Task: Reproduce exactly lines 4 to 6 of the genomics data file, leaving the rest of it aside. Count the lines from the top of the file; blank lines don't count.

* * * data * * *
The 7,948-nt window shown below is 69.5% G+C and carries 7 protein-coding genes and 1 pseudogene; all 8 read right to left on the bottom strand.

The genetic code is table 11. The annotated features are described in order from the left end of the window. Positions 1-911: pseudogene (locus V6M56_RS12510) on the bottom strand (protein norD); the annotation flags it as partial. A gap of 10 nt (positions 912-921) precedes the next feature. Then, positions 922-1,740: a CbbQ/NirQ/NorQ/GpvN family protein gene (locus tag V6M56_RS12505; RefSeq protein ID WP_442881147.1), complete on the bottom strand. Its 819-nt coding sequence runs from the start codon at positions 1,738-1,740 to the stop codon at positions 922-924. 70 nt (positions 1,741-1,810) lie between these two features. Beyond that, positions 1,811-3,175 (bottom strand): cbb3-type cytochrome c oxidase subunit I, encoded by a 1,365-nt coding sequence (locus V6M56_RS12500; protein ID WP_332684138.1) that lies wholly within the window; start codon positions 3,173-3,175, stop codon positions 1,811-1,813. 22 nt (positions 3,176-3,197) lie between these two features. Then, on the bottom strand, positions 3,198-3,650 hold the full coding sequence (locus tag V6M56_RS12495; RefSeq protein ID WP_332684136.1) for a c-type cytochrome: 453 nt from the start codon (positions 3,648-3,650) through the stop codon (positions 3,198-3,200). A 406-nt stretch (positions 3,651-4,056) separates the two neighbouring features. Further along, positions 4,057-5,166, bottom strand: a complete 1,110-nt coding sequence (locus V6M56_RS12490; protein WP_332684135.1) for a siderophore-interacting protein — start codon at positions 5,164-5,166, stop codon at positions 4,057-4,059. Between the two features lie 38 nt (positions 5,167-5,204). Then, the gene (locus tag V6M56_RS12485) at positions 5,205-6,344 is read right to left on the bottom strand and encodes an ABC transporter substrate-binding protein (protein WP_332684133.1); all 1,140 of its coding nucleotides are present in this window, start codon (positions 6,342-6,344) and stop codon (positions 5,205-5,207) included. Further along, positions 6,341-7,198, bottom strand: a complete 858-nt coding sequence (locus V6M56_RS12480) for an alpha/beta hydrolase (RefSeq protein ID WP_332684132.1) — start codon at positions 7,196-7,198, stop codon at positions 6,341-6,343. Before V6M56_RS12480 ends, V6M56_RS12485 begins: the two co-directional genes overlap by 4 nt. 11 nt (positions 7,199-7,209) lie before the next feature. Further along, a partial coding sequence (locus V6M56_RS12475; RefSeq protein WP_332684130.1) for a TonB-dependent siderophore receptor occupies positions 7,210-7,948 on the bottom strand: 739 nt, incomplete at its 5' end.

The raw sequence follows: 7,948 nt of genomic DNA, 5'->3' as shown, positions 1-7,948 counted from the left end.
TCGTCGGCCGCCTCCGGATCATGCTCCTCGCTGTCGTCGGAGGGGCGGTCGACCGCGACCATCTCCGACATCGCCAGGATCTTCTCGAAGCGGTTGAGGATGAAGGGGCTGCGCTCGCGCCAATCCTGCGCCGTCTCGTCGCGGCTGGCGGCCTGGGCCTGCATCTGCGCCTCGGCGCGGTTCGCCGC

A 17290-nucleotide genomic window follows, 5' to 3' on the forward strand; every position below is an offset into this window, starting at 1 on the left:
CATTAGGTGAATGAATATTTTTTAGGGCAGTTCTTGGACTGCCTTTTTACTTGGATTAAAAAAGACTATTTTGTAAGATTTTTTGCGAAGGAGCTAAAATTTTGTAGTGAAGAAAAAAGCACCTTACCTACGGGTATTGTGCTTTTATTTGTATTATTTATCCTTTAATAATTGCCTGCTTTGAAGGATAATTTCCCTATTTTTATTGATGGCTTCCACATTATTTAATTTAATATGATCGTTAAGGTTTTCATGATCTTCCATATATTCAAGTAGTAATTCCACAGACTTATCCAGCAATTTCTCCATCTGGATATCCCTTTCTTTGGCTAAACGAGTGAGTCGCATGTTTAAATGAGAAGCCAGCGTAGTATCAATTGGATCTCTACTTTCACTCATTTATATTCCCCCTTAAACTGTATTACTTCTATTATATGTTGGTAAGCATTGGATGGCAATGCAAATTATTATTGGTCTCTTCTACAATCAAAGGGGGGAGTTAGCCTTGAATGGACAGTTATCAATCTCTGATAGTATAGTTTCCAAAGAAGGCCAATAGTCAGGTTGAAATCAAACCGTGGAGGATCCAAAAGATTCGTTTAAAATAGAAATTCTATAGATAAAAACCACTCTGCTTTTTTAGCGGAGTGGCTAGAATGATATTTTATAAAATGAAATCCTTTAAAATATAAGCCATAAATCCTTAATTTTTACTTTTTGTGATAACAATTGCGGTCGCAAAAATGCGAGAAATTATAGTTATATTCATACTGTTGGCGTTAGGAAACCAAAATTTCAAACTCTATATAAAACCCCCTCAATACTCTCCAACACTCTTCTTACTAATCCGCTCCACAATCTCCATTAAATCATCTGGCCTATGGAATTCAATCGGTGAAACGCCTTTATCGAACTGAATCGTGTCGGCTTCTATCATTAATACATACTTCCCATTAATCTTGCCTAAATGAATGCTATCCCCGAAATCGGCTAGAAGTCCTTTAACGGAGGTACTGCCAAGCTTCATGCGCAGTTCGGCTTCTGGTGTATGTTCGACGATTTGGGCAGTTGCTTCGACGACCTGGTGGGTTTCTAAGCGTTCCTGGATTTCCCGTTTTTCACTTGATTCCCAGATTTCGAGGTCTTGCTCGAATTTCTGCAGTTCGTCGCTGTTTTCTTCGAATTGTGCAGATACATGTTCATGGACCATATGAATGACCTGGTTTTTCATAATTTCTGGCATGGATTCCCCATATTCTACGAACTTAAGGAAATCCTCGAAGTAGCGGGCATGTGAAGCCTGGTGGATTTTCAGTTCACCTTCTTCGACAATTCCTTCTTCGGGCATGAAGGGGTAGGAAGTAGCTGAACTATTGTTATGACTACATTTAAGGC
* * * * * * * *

TCGTCGGCCGCCTCCGGATCATGCTCCTCGCTGTCGTCGGAGGGGCGGTCGACCGCGACCATCTCCGACATCGCCAGGATCTTCTCGAAGCGGTTGAGGATGAAGGGGCTGCGCTCGCGCCAATCCTGCGCCGTCTCGTCGCGGCTGGCGGCCTGGGCCTGCATCTGCGCCTCGGCGCGGTTCGCCGC

A 17290-nucleotide genomic window follows, 5' to 3' on the forward strand; every position below is an offset into this window, starting at 1 on the left:
CATTAGGTGAATGAATATTTTTTAGGGCAGTTCTTGGACTGCCTTTTTACTTGGATTAAAAAAGACTATTTTGTAAGATTTTTTGCGAAGGAGCTAAAATTTTGTAGTGAAGAAAAAAGCACCTTACCTACGGGTATTGTGCTTTTATTTGTATTATTTATCCTTTAATAATTGCCTGCTTTGAAGGATAATTTCCCTATTTTTATTGATGGCTTCCACATTATTTAATTTAATATGATCGTTAAGGTTTTCATGATCTTCCATATATTCAAGTAGTAATTCCACAGACTTATCCAGCAATTTCTCCATCTGGATATCCCTTTCTTTGGCTAAACGAGTGAGTCGCATGTTTAAATGAGAAGCCAGCGTAGTATCAATTGGATCTCTACTTTCACTCATTTATATTCCCCCTTAAACTGTATTACTTCTATTATATGTTGGTAAGCATTGGATGGCAATGCAAATTATTATTGGTCTCTTCTACAATCAAAGGGGGGAGTTAGCCTTGAATGGACAGTTATCAATCTCTGATAGTATAGTTTCCAAAGAAGGCCAATAGTCAGGTTGAAATCAAACCGTGGAGGATCCAAAAGATTCGTTTAAAATAGAAATTCTATAGATAAAAACCACTCTGCTTTTTTAGCGGAGTGGCTAGAATGATATTTTATAAAATGAAATCCTTTAAAATATAAGCCATAAATCCTTAATTTTTACTTTTTGTGATAACAATTGCGGTCGCAAAAATGCGAGAAATTATAGTTATATTCATACTGTTGGCGTTAGGAAACCAAAATTTCAAACTCTATATAAAACCCCCTCAATACTCTCCAACACTCTTCTTACTAATCCGCTCCACAATCTCCATTAAATCATCTGGCCTATGGAATTCAATCGGTGAAACGCCTTTATCGAACTGAATCGTGTCGGCTTCTATCATTAATACATACTTCCCATTAATCTTGCCTAAATGAATGCTATCCCCGAAATCGGCTAGAAGTCCTTTAACGGAGGTACTGCCAAGCTTCATGCGCAGTTCGGCTTCTGGTGTATGTTCGACGATTTGGGCAGTTGCTTCGACGACCTGGTGGGTTTCTAAGCGTTCCTGGATTTCCCGTTTTTCACTTGATTCCCAGATTTCGAGGTCTTGCTCGAATTTCTGCAGTTCGTCGCTGTTTTCTTCGAATTGTGCAGATACATGTTCATGGACCATATGAATGACCTGGTTTTTCATAATTTCTGGCATGGATTCCCCATATTCTACGAACTTAAGGAAATCCTCGAAGTAGCGGGCATGTGAAGCCTGGTGGATTTTCAGTTCACCTTCTTCGACAATTCCTTCTTCGGGCATGAAGGGGTAGGAAGTAGCTGAACTATTGTTATGACTACATTTAAGGC